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Japanese director Hiroki Ryuichi has had a pretty fascinating career, starting off in Pinku films, before being hailed in the mid-2000s as one of the country’s top New Wave indie helmers thanks to acclaimed outings like “Vibrator”. Having flirted with more commercial fare of late with “April Bride”, “Your Friend” and other more straightforward efforts, his latest film “The Egoists” sees a return to more searching and unconventional character drama. The film was based on the novel by famed author Nakagami Kenji, his last before his death in 1992, and follows two young lovers trying to find their place in the world, played by former teen star Suzuki Anne, who rose to fame after her turn in the popular “Hana and Alice” and by Kora Kengo, recently in “The Woodsman and the Rain” and who worked with director before on “M” in 2006.
The film opens in Tokyo, with a young hoodlum called Kazu (Kora Kengo) taking part in a Kabukicho club shakedown in an effort to clear his considerable gambling debts. Forced to leave the city as a result, he takes with him exotic dancer Machiko (Suzuki Anne) after confessing his love to her, the two hoping to make a new life for themselves in his hometown of Shingu. Unfortunately, things don’t go as planned, with his rich and traditionally minded parents looking down on her and refusing to accept their marriage plans. Kazu only makes matters worse by getting involved with a local loan shark with a past grudge against him, and with Machiko feeling lost in the picturesque though very provincial town, it starts to look like the odds are firmly stacked against the young lovers.
“The Egoists” is very much a low key indie character piece, mixing drama, crime and romance in down to earth though unpredictable fashion. “Keibetsu” is the film’s Japanese title, which translates as ‘scorn’, and there’s certainly plenty of that, with Kazu, and in particular Machiko running into disapproval at every turn in Shingu. However, the films strength lies in the fact that it doesn’t offer a simple dichotomy of good and bad, instead focusing very much on the weaknesses, passions and decisions made by his protagonists.
Hiroki Ryuichi has always been somewhat of a female-centric director, and that’s definitely the case here, with Machiko being the more interesting of the lovers. Whereas Kazu is essentially a decent fellow, ruined by his own immaturity, incompetency and insecurity, seemingly destined from the start to head down a one way street to self-destruction, Machiko is a multi-layered and more complex figure, both vulnerable and tough, and the film sees her undergoing a fascinating and wholly believable personal journey. Hiroki gets the very best from Suzuki Anne, the actress giving an amazing, career best performance that sees her truly inhabit her character, exhibiting a wide and highly affecting range of emotions – though she doesn’t drive the film, she undoubtedly provides its emotional anchor and finest moments.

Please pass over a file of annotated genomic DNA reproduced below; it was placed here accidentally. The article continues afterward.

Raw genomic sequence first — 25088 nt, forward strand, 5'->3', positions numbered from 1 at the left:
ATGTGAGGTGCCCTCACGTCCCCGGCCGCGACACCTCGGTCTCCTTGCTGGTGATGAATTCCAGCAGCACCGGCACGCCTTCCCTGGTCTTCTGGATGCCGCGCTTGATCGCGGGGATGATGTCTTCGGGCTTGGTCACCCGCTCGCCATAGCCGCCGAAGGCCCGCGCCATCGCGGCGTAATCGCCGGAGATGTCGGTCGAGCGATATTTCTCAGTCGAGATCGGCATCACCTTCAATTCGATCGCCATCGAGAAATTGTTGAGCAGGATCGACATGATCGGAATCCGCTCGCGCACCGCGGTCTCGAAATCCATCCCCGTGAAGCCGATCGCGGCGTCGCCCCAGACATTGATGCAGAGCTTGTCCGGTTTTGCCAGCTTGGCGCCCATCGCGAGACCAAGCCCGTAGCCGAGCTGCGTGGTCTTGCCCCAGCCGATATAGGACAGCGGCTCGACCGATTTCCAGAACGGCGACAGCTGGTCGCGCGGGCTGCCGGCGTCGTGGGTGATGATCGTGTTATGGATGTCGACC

Unsurprising, “The Egoists” isn’t the most cheerful of films, and though it does at times have a wistful yearning for bliss and acceptance, it’s obvious from early on that its central couple are unlikely to have a traditional happy ending in store for them. At the same time though, Hiroki manages to find a compelling authenticity which prevents the film from every becoming actually depressing, and despite all of its angst it steers clear of melodrama or anything too predictable. Unfortunately, perhaps as a result of eschewing a more traditional narrative, the film does tend to meander somewhat, and though it’s never boring, at around two hours and fifteen minutes does go on a little long (interestingly, a Director’s Cut of the film has also been screened, clocking in at 10 minutes longer).
Fittingly, the film has a semi documentary look, Hiroki employing a mixture of hand held camerawork and long takes without cuts, all of which accentuates the realism and makes for a very New Wave, cinema vérité kind of air, with several Godard references along the way. The film also packs in a great deal of nudity and sex, some of it recalling his earlier Pinku works, ranging from the joyous and romantic through to the violent and grubby. Along with the subject matter, this makes the film very much an adult affair, and further underlines its ambitions of providing a grounded look at the difficulties and consequences of wild love.
Hiroki Ryuichi is still very much one of Japan’s most interesting directors, and “The Egoists” is a fine addition to his body of work. Showing excellent character writing and with a superb performance from Suzuki Anne, it rewards patient viewers with rich emotional substance and truth.
Ryuichi Hiroki (director) / Kenji Nakagami (based on the novel by), Satoko Okudera (screenplay)
CAST: Anne Suzuki … Machiko